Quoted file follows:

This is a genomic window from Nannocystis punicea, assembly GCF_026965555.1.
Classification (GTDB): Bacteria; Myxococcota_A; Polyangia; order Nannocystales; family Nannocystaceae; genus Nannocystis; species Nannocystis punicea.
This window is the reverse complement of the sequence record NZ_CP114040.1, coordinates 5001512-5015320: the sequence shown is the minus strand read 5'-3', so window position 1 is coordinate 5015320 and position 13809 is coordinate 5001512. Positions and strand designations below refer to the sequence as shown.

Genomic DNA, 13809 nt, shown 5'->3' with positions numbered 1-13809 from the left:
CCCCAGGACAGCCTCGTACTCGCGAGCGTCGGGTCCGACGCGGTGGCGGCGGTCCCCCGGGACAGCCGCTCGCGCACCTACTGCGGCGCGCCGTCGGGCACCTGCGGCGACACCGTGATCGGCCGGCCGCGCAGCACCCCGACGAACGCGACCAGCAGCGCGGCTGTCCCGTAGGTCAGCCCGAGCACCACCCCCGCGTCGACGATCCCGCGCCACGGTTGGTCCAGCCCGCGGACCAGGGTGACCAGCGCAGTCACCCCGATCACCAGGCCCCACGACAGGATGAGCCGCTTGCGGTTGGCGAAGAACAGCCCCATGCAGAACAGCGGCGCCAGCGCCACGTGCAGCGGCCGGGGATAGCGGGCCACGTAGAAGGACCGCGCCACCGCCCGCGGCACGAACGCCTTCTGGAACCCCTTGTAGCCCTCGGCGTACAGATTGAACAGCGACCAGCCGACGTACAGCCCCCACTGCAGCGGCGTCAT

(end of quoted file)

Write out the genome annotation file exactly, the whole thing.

This is a genomic window from Nannocystis punicea, assembly GCF_026965555.1.
Classification (GTDB): Bacteria; Myxococcota_A; Polyangia; order Nannocystales; family Nannocystaceae; genus Nannocystis; species Nannocystis punicea.
This window is the reverse complement of the sequence record NZ_CP114040.1, coordinates 5001512-5015320: the sequence shown is the minus strand read 5'-3', so window position 1 is coordinate 5015320 and position 13809 is coordinate 5001512. Positions and strand designations below refer to the sequence as shown.

Genomic DNA, 13809 nt, shown 5'->3' with positions numbered 1-13809 from the left:
CCCCAGGACAGCCTCGTACTCGCGAGCGTCGGGTCCGACGCGGTGGCGGCGGTCCCCCGGGACAGCCGCTCGCGCACCTACTGCGGCGCGCCGTCGGGCACCTGCGGCGACACCGTGATCGGCCGGCCGCGCAGCACCCCGACGAACGCGACCAGCAGCGCGGCTGTCCCGTAGGTCAGCCCGAGCACCACCCCCGCGTCGACGATCCCGCGCCACGGTTGGTCCAGCCCGCGGACCAGGGTGACCAGCGCAGTCACCCCGATCACCAGGCCCCACGACAGGATGAGCCGCTTGCGGTTGGCGAAGAACAGCCCCATGCAGAACAGCGGCGCCAGCGCCACGTGCAGCGGCCGGGGATAGCGGGCCACGTAGAAGGACCGCGCCACCGCCCGCGGCACGAACGCCTTCTGGAACCCCTTGTAGCCCTCGGCGTACAGATTGAACAGCGACCAGCCGACGTACAGCCCCCACTGCAGCGGCGTCAT